Anthony DiFILIPPO and Anne C. DiFilippo, Plaintiffs Below, Appellants,
Daniel J. PRESTON, Defendant Below, Appellee.
Reargument Denied July 21, 1961.
[53 Del. 540] John M. Bader, of Bader & Biggs, and A. James Gallo, Wilmington, for appellants.
Edmund N. Carpenter, II, and E. Norman Veasey, of Richards, Layton & Finger, Wilmington, for appellee.
Before SOUTHERLAND, Chief Justice, WOLCOTT, Justice, and DUFFY, Judge, sitting.
[53 Del. 541] WOLCOTT, Justice.
This is an appeal from a judgment entered on a directed verdict for the defendant in an action for personal injuries and medical expenses resulting from alleged malpractice of the defendant, a surgeon of Wilmington, Delaware. The plaintiffs, wife and husband, appeal.
Anne C. DiFilippo, one of the plaintiffs, is a 43-year old housewife. In April of 1957 she consulted her family physician, Dr. Russo, complaining of a visible lump in her throat causing some pressure symptoms. Dr. Russo diagnosed her condition as an enlarged thyroid gland, i. e., a goiter, and recommended that she consult a surgeon.
Of two suggested surgeons, Mrs. DiFilippo selected Dr. Daniel J. Preston, the defendant.
Dr. Preston examined Mrs. DiFilippo and confirmed the diagnosis of Dr. Russo. He considered further tests but determined against them as inadvisable, and recommended that because of the pressure on her windpipe and because of the possibility that a goiter, i. e., a diseased thyroid, might become malignant, the thyroid be removed by surgery. This operation is called a thyroidectomy.
Dr. Preston did not warn Mrs. DiFilippo about the possibility of damage to the recurrent laryngeal nerves producing loss of voice as an ultimate effect of the operation. Mrs. DiFilippo consented to have the operation performed.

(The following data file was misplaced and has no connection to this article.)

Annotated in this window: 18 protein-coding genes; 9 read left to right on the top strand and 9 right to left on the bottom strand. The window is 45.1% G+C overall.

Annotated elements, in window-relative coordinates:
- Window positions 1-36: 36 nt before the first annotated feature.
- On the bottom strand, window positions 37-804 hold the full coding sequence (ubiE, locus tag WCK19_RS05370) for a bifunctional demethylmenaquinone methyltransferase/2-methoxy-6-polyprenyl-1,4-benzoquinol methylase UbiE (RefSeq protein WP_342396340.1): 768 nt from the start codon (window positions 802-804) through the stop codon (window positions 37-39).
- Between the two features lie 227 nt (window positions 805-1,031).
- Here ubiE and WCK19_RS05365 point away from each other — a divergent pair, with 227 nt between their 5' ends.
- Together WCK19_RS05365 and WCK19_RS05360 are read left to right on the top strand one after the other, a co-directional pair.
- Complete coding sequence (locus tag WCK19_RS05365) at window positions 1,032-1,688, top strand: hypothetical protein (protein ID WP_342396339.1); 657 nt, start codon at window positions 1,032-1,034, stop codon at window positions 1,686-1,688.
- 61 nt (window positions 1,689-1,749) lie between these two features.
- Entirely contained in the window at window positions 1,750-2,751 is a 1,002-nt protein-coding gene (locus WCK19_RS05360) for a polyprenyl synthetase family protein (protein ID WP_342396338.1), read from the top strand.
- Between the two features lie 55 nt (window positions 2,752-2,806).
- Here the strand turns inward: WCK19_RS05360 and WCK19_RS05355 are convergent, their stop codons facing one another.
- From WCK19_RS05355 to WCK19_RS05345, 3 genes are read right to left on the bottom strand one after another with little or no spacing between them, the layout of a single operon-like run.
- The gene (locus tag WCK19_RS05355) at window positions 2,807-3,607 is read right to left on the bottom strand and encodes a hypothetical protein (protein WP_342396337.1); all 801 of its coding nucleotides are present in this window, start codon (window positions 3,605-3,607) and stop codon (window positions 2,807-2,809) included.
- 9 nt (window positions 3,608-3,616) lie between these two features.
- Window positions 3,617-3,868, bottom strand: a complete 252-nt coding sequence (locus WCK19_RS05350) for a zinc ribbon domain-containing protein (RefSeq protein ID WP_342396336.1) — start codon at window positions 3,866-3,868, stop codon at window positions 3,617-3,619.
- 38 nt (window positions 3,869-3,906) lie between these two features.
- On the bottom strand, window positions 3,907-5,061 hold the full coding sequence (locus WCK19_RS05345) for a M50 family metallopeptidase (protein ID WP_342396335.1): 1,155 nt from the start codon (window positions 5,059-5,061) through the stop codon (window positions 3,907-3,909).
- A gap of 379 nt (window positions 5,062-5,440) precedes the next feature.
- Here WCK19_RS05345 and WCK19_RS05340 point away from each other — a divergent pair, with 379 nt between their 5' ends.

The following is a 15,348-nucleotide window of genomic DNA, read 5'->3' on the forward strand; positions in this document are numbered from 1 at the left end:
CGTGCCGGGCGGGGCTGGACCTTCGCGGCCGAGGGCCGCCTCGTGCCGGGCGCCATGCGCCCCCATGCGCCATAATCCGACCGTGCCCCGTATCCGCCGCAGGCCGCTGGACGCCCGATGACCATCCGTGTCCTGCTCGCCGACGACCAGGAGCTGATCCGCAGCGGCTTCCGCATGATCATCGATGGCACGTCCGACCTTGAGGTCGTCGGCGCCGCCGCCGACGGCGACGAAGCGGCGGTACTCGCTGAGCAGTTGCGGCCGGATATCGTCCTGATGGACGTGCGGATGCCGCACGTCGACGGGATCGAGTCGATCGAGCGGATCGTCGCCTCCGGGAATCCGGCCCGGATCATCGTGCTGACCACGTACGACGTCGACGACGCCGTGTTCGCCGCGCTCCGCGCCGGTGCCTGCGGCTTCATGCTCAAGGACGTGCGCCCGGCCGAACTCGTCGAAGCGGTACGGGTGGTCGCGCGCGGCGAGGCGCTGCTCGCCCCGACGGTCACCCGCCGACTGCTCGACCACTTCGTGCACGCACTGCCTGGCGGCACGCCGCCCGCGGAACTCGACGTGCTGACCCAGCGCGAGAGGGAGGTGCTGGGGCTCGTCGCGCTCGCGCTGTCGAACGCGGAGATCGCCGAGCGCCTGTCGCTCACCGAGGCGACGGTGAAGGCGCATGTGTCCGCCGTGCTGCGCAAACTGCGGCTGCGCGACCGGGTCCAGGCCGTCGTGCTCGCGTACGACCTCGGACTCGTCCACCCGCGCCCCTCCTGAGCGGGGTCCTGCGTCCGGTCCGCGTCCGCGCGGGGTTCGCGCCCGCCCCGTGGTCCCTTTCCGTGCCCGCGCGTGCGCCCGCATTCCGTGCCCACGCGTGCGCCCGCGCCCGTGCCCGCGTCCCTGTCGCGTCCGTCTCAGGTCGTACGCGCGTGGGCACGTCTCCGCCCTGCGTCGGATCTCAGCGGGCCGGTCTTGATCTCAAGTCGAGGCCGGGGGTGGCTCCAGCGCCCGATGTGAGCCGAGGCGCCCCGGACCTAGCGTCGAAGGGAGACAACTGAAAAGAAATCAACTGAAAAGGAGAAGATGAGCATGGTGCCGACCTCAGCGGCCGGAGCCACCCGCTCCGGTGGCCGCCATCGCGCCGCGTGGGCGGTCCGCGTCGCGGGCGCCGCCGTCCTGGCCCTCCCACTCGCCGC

Dr. Preston operated on Mrs. DiFilippo in May, 1957. The operation was uneventful. In the course of the operation, Dr. Preston was able to find no undiseased tissue in the thyroid gland and, consequently, removed 95% of the gland, leaving 5% of tissue in the posterior area to enable the gland to function partially, and also as a protection against damage to the recurrent laryngeal nerves.
[53 Del. 542] This operative procedure in a thyroidectomy is one method of performing the operation. No visual exposure or examination of the recurrent laryngeal nerves is made by this technique, but a thin layer of thyroid tissue is left to make a barrier between the surgical dissection and the underlying recurrent laryngeal nerves. The technique followed by Dr. Preston is distinguished from a second technique, the so-called Lahey method, which locates and dissects out the recurrent laryngeal nerves, either entirely or partially, so as to be able to see them and thus avoid damage to them.
Since the operation Mrs. DiFilippo has been unable to speak above a hoarse whisper, the cause of which has been diagnosed as injury to the recurrent laryngeal nerves resulting in a paralysis of the vocal cords.
As a result of the paralysis of the vocal cords, in the fall of 1957, Mrs. DiFilippo was forced to submit to a tracheotomy, an operation consisting of making an opening through the patient's neck into the windpipe and the insertion of a 4-inch metal tube through which the patient breathes. Since the performance of this operation, Mrs. DiFilippo has worn constantly a tracheal tube and presumably will be forced to wear it for the balance of her life.
The theory of the action is that Dr. Preston was negligent and thus guilty of malpractice in performing the thyroidectomy as he did, and that he should have followed the so-called Lahey technique to expose to view the recurrent laryngeal nerves and thus avoid injury to them.
Dr. Preston does not deny the possibility that Mrs. DiFilippo's recurrent laryngeal nerves were damaged as a direct result of the operation performed by him. He concedes that damage could have been caused to these nerves by the operation because occasionally these nerves are in an abnormal position anatomically, and occasionally run through the thyroid rather than behind it. He contends, however, that he was [53 Del. 543] not ...